Check your bike
It’s easier to fix your bike in your garage than in the freezing cold, so take the extra time needed to ensure that everything is working as it should be. Always check the shifting, brake pad condition, and tire pressure before leaving your house and remember to pack necessary bike tools—just in case. Knowing how to fix a flat or repair a broken chain are two bike issues that should be expected at some point during your winter riding season, so be sure to brush up on your basic bike maintenance skills, again—just in case.
Some people like to think of riding in the winter as simply riding in “less heat.” While that certainly may be the case for many, it’s important to realize that you are not only exercising in less heat, but that the cold temperatures can actually wreak havoc on your body if it isn’t properly protected and that some body parts are more vulnerable than others.
There’s a classic saying about training in the cold: “There’s no bad weather—just bad gear.” And while it’s mostly true, there are certain temperatures where no amount of gear will suffice and it’s best to stay indoors. On days where a winter ride can be safe, staying warm during your ride will really boil down to three things: balancing physical activity, suiting up with the right gear, and knowing what safety precautions to take.
The best thing anyone can do when getting dressed for a winter ride is wear layers. Layering provides greater overall insulation, offers greater protection from wind, and allows you to customize the degree of ventilation best suited for your ride. Trapped sweat can actually cool your body down, so be sure that base layers are made of a material proven to wick away sweat. If you find that you overdressed for the occasion, you can always remove a layer and just tuck it into a pocket or your hydration pack. When it comes to arctic adventures, it’s best to overdo it.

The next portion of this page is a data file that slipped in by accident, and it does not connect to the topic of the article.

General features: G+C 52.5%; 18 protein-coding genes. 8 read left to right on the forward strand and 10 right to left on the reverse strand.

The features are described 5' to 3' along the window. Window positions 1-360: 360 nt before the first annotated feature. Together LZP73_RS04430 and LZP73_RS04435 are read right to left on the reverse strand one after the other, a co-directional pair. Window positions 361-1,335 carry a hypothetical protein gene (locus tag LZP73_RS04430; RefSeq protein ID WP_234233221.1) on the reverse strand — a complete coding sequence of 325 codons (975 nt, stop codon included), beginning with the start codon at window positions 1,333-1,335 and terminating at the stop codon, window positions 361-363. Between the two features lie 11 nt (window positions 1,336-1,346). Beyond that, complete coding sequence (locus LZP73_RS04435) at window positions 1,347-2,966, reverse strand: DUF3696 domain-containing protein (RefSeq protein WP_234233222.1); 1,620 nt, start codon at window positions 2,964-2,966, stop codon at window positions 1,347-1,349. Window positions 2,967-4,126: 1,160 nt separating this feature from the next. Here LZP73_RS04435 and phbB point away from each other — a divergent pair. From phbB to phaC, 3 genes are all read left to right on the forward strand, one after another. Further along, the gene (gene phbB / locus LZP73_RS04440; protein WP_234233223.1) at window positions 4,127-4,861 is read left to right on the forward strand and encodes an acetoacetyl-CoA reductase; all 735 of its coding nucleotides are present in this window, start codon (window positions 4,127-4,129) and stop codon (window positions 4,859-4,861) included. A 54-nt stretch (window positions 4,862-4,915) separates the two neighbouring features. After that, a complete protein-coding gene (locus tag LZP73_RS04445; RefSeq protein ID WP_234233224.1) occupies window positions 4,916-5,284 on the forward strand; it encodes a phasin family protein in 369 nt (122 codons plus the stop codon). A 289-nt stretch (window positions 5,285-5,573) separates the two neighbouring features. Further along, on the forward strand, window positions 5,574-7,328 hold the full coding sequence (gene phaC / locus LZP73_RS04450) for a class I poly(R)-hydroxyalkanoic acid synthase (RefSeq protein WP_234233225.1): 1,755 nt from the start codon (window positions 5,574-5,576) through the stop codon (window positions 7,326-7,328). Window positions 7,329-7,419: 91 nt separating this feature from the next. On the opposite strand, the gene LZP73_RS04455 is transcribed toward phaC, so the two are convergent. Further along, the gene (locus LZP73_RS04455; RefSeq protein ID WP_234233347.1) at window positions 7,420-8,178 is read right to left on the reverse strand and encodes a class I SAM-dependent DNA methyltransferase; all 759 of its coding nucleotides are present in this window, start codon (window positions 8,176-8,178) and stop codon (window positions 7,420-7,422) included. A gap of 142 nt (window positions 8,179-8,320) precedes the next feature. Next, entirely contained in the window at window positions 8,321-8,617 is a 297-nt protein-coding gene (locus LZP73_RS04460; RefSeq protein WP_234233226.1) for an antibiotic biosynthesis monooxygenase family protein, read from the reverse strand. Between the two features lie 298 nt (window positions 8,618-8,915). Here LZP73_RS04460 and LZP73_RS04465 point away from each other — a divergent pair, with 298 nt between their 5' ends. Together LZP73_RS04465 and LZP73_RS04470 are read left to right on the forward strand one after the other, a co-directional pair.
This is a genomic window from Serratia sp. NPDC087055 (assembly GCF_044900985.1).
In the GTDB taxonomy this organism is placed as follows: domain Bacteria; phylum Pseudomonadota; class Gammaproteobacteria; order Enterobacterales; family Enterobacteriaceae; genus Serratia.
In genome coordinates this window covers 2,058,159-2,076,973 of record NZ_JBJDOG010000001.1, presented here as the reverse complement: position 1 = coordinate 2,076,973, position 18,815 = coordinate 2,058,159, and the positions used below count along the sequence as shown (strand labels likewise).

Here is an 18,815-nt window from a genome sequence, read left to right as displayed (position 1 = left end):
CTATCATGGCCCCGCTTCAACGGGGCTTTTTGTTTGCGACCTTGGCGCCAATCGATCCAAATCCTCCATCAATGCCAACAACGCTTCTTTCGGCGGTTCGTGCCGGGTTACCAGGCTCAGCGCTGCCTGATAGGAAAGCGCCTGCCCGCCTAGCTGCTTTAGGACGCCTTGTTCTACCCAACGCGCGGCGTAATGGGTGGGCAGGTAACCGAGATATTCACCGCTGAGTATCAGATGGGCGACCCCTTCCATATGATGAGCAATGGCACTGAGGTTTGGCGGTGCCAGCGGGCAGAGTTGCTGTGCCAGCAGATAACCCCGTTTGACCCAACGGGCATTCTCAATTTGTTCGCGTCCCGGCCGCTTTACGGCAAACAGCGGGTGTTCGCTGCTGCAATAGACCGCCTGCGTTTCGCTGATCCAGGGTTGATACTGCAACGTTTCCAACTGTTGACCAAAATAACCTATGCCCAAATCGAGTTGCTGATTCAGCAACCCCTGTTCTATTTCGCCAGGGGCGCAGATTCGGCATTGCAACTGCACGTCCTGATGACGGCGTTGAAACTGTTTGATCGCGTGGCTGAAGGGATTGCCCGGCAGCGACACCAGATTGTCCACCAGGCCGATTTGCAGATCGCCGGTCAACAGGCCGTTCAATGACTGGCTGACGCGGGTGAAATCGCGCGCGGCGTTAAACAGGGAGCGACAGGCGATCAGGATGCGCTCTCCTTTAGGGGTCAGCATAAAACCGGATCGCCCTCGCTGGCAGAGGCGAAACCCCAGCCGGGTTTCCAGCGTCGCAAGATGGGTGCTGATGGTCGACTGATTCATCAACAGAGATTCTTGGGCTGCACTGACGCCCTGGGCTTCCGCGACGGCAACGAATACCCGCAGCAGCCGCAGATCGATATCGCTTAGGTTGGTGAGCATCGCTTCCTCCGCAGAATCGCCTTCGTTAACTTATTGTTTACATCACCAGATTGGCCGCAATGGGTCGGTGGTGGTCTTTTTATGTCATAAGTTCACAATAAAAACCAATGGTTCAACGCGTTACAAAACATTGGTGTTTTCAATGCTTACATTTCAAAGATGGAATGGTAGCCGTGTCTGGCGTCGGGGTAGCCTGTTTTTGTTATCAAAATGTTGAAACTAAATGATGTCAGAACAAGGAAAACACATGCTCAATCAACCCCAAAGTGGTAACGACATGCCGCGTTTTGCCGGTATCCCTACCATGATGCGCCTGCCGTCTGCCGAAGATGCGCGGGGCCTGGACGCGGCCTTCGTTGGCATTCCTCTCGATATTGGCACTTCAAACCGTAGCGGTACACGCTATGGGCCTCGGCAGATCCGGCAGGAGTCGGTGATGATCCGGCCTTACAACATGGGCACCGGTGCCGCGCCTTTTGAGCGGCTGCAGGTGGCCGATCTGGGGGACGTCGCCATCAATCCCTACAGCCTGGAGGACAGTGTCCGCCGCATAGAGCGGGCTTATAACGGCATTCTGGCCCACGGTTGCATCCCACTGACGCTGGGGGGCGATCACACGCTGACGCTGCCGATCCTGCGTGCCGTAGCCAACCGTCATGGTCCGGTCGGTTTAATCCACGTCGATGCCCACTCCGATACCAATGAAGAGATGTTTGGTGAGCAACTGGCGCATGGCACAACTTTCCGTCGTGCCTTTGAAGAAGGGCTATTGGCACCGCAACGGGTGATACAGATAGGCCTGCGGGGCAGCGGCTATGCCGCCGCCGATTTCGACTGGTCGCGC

Unlike muscles, tendons are harder to thermoregulate because there’s no direct blood supply. Make sure you have a good bike fit, wear a pair of quality knee warmers or bib tights, and avoid unnecessary stress by sticking to lower gears to avoid the unnecessary stress on your knees.
Fingers and toes/hands and feet
Hands and feet are especially vulnerable in the winter because they’re on exposed contact points.
Insulated gloves that are thick enough to keep heat in and slim enough to ensure you’ll never miss a shift or brake are your best bet, but you might find that doubling up on glove layers or opting for lobster mitts might be the solution. Others swear by the pogies, neoprene handlebar mitten covers that are designed to keep hands warm in temperatures below 40 F (5℃). With so many options out there, you might find that you simply have to experiment a bit until you figure out what works best for you. Chemical hand warmers used for skiing or snowboarding can also be used for those extra chilly days.
To keep your toes warm and frostnip free, remember to focus on materials and fabrics that will help trap in heat or block wind. Good socks and overshoes should be the minimum. Wool socks are known to be particularly warm, but cyclists tend to specifically prefer merino wool because it’s warm and less prone to stretching and sagging. Some cyclists even go so far as to wrap a layer of plastic wrap or foil around the toes to trap in heat! What it boils down to is doing what’s necessary to avoid cold-related ailments.